We recently hosted a webinar on the challenges of Pharmacovigilance in early phase clinical trials. During the registration process we had the chance to survey members of the industry, 70% of the respondents were from pharmaceutical, biotechnology or medical device companies. We wanted to present the data from the 150 respondents in this blog.
When asked what the biggest challenge for early phase Pharmacovigilance was, the majority of respondents said it was due to a 'lack of data’, followed by equal shares of ‘complicated patients’ and 'lack of engagement from the investigators/sites’. These data demonstrate that lack of data is an unavoidable challenge in early phase clinical trials and not one that can be easily addressed. As we will explore further in this blog, processes can be put in place to mitigate some of the effects of complicated patients and lack of engagement, but limited data is something which is very difficult to change.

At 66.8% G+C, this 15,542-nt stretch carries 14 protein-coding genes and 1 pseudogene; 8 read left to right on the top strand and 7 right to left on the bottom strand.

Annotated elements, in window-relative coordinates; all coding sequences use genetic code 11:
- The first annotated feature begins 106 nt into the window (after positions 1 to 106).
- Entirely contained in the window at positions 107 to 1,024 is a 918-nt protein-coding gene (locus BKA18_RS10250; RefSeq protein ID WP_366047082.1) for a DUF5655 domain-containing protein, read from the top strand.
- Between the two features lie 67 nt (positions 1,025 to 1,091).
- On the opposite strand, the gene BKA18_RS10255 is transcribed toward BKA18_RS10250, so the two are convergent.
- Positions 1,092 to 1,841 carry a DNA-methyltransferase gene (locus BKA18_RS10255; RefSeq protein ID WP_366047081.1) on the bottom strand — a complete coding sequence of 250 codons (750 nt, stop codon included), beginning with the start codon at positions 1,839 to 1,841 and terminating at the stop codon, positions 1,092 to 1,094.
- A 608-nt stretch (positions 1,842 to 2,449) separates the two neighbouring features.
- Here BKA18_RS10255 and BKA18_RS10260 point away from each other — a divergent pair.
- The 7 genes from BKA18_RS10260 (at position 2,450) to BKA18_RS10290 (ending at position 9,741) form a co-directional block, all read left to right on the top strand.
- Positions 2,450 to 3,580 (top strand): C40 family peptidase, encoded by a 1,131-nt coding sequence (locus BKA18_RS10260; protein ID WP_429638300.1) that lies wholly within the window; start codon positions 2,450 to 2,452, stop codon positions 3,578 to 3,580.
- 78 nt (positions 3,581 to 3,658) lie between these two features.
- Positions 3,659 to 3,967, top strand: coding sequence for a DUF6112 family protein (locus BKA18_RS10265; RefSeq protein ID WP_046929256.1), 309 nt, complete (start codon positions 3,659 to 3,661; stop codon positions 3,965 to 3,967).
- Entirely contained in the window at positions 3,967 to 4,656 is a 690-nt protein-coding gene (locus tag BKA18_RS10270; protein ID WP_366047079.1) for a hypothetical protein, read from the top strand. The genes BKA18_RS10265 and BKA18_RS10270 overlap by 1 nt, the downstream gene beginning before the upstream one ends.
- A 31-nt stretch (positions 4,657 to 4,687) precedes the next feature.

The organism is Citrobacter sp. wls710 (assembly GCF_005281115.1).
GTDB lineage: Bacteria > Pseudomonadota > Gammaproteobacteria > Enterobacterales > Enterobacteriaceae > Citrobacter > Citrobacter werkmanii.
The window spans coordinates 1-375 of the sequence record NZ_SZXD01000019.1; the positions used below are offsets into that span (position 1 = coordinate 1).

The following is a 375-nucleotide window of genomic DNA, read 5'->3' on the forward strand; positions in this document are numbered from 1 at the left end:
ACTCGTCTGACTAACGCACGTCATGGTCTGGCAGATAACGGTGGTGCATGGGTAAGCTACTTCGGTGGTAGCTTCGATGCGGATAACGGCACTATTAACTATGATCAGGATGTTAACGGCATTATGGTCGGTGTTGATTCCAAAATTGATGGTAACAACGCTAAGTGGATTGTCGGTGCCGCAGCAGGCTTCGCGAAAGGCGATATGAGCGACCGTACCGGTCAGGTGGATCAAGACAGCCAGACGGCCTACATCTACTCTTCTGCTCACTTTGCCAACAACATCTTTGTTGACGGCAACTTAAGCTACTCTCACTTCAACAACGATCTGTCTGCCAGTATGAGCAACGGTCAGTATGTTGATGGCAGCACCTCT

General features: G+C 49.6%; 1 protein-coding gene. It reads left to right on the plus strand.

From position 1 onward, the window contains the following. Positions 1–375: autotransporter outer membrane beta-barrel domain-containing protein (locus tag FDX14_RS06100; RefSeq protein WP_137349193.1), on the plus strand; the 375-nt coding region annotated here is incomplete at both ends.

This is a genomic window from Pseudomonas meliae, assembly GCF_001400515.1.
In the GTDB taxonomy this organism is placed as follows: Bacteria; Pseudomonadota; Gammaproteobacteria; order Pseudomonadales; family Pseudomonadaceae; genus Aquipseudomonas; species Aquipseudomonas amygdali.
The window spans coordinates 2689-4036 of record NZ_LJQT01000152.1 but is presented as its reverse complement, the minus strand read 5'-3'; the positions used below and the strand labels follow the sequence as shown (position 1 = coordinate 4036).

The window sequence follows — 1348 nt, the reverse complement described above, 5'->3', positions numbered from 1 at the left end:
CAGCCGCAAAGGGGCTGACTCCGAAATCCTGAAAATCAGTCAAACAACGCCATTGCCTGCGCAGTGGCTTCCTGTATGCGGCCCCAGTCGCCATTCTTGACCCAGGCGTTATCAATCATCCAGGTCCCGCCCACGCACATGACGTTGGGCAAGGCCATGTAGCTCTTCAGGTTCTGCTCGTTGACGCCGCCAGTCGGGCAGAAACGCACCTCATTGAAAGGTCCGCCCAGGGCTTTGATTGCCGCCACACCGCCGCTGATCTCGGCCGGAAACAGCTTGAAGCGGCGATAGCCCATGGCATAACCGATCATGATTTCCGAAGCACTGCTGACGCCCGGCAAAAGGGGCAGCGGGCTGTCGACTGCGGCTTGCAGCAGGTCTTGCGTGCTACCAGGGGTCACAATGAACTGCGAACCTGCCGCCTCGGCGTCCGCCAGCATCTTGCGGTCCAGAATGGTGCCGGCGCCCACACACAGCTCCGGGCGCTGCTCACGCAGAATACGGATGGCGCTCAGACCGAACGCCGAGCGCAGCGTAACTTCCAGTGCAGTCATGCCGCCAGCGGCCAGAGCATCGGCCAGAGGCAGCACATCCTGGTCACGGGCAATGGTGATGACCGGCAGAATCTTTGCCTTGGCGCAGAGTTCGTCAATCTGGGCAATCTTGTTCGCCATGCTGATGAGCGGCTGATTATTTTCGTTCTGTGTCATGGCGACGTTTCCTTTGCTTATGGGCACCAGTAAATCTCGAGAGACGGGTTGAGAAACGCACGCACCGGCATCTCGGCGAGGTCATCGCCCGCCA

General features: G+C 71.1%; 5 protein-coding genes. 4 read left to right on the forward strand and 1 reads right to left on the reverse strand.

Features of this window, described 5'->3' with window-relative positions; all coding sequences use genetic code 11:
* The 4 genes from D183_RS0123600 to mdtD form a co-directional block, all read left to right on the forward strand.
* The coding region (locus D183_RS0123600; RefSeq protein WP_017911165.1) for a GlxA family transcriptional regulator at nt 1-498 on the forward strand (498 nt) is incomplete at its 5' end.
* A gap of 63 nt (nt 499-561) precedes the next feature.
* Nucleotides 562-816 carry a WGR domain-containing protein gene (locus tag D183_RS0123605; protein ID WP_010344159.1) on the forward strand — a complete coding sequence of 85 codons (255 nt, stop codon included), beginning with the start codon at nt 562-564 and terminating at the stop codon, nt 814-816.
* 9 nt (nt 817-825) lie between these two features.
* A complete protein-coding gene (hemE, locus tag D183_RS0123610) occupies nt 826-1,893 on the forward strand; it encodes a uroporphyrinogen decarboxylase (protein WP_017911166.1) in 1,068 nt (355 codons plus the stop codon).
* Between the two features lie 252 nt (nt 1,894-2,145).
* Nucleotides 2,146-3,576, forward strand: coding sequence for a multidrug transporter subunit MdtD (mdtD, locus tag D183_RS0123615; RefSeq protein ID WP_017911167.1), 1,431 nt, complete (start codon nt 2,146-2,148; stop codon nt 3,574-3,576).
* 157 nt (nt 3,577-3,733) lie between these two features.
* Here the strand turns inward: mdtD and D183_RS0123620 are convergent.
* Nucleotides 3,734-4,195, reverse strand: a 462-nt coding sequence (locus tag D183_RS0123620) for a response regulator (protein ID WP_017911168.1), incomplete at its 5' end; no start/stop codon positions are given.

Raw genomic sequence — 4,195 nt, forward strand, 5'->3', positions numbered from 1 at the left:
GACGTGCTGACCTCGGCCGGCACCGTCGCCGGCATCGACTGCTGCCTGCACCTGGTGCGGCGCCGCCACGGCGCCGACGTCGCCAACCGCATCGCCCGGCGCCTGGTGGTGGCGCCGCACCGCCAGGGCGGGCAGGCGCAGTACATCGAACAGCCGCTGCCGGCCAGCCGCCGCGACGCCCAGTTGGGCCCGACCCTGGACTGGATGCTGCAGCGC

Our second question asked how important pharmacovigilance (PV) is in early phase clinical trials on a scale of 1 to 5. Not surprisingly we saw 5 as the most important, gaining the majority of votes. However, 28% of respondents gave a rating of 3 or below, proving there is still some way to go to raise the profile of PV within the pharma, biotech and medical device industries.